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I think the problem lies in that most of the jobs out there are not related to embedded systems. I love embedded systems with a passion, and will strive with anything to stay in that field, but as an older developer, it's getting harder to find openings. I am also lucky in that I have a strong hardware background. There are many who do not. The problem with the jobs though is that the most frequently exported jobs in the US in the technical fields are the embedded design jobs. Both the hardware and firmware design positions are sent to india, so the field is drying up in the US. The government needs to deal with this and keep the jobs here. Then there won't be a trend for students to not WANT to be embedded developers.

Mohammed.Saju
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re: Struggle continues to plug embedded programming gap
Mohammed.Saju   5/24/2012 3:55:03 AM
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In view of the troubled programmers in embedded domain, I have personally started a blog to help budding programmers. It is mainly intended for Just passed out graduates, but basics. Due to my official workload I was not able to continue.All please have a look, and send in your comments. http://www.myembeddedodyssey.com/ Plan to put more in the coming months.

DaveWyland
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re: Struggle continues to plug embedded programming gap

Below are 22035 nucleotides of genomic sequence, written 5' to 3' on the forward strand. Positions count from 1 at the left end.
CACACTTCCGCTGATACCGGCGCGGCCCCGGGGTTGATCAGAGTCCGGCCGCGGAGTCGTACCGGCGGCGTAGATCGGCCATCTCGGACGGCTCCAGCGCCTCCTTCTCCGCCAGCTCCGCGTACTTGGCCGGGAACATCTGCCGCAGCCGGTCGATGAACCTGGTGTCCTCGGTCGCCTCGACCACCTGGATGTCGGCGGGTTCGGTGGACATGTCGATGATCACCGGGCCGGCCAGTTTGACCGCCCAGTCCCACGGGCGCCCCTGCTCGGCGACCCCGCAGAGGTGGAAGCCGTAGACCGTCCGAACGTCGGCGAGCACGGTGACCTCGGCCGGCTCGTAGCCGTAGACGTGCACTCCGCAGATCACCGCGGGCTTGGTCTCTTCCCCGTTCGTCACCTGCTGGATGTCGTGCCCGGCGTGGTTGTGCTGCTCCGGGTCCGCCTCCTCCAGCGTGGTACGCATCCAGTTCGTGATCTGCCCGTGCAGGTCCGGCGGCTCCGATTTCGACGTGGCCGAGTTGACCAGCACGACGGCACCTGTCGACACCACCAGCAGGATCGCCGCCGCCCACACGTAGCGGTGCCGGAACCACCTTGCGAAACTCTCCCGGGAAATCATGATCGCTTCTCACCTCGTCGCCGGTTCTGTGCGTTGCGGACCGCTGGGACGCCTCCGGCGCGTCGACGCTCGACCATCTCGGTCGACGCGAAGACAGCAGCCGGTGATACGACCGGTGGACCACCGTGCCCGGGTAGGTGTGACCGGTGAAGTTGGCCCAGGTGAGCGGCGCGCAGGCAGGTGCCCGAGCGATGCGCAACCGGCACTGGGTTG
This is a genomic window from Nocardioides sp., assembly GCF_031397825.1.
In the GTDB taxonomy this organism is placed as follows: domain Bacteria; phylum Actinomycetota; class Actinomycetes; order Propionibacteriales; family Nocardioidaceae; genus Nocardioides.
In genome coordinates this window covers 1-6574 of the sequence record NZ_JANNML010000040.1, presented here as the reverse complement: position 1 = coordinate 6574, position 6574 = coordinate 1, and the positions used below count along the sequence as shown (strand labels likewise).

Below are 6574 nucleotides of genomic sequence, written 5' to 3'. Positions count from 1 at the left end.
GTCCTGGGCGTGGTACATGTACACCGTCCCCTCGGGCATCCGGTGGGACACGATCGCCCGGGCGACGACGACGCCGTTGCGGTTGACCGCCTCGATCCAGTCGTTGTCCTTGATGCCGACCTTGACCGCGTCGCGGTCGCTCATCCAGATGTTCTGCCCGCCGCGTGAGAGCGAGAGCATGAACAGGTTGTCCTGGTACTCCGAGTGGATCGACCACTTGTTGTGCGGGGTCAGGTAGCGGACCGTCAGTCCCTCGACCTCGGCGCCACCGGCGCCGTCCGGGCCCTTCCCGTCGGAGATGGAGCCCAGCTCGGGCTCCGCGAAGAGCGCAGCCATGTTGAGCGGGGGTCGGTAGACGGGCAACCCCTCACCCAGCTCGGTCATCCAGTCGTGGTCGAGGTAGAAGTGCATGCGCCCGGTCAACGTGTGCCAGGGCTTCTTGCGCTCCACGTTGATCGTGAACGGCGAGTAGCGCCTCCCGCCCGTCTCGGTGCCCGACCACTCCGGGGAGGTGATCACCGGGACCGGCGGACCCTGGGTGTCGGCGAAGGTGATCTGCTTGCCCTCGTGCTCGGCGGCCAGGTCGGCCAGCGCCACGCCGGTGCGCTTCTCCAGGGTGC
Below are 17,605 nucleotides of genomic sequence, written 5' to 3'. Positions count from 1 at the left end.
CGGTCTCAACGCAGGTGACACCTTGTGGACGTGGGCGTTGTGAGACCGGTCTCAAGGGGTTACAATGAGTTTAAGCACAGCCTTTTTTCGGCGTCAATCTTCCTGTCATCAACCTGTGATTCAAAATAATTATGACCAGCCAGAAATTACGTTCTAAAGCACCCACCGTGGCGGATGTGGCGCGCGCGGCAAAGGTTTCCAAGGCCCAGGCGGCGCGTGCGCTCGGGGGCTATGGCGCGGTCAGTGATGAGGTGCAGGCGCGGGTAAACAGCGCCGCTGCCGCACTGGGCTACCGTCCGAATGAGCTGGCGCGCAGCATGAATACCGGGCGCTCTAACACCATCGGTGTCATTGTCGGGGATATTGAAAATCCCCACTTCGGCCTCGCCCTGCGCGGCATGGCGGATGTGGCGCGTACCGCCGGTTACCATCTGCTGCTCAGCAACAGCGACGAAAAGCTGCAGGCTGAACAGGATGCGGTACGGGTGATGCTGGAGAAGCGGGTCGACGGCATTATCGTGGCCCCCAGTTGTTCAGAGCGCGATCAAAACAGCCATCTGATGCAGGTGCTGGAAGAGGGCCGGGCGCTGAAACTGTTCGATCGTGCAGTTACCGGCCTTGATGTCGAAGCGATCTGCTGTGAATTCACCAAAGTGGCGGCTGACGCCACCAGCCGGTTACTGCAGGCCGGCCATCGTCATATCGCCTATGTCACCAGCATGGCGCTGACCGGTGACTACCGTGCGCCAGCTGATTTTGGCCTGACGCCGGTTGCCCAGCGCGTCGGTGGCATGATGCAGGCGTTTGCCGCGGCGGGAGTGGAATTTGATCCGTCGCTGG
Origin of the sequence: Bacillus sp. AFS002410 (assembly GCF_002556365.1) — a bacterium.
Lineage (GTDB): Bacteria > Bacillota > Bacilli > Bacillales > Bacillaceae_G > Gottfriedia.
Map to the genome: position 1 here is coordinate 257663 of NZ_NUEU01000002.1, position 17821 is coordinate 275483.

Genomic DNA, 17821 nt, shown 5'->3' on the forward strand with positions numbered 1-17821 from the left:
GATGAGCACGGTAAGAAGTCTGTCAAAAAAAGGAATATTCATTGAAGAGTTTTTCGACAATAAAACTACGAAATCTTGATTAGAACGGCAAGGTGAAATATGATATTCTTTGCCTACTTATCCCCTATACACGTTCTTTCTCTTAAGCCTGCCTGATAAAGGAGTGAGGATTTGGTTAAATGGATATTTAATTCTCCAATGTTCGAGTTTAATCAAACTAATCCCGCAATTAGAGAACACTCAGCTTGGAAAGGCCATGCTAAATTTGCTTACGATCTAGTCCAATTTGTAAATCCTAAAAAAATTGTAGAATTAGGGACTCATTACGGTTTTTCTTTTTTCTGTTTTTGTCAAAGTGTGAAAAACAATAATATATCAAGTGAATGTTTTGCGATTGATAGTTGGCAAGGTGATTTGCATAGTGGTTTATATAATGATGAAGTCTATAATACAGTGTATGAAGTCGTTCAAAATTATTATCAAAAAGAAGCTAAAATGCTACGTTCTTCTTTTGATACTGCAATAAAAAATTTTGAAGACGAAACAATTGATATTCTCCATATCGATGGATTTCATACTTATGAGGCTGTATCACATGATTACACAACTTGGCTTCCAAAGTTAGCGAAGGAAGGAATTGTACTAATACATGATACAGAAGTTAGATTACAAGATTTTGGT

DaveWyland   5/21/2012 6:47:03 PM
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A good, balanced viewpoint. However, some updates might be useful. If your task is controlling hardware where time is important (e.g. most I/O devices), you are driven down to the hardware level of registers and gates plus timing. And typically deeper than the level of the program itself. Joel's Law of Leaky Abstractions says that you need to understand the next level down from the abstraction to be able to debug it when the abstraction "leaks" - i.e., stops working under some condition. Assembly language has one important advantage in this situation: it gives you direct estimation and control of timing. Each instruction takes X number of clocks. Another thing that is quietly happening: Moore's law died - or at least has gone into the ICU. We had 3.5 GHz Pentium 4's in 2004, up from 100 MHz 486's a few years earlier. There has never been a 4.0 GHz Pentium. "Is it not true that Moore's Law [i.e., transistor shrinkage] is still working? No, but it's accurate." At 90 nm and beyond, the chips continue to get smaller, but they get slower and hotter. The grand ride fro 1970 to 2004 is over. If you want performance post 2004, you have to go parallel. FPGA based hardware design can do this; multiple cores cannot. The old dream from the 1980's of a compiler that can take any big C program and break it up into multiple simultaneous streams running on multiple cores remains a dream. So if you are controlling hardware or need more performance, you are going to slide into the world of real time hardware and language abstractions that can support it. Post 2004, the speed of a computer running C or other conventional language is limited to ~2 GHz. This means that software cannot continue to expand in space and time exponentially in time as it has done in time past and maintain acceptable performance. Time is creeping into the discussion, and this will change things, IMO.

DaveWyland
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re: Struggle continues to plug embedded programming gap
DaveWyland   5/21/2012 6:23:06 PM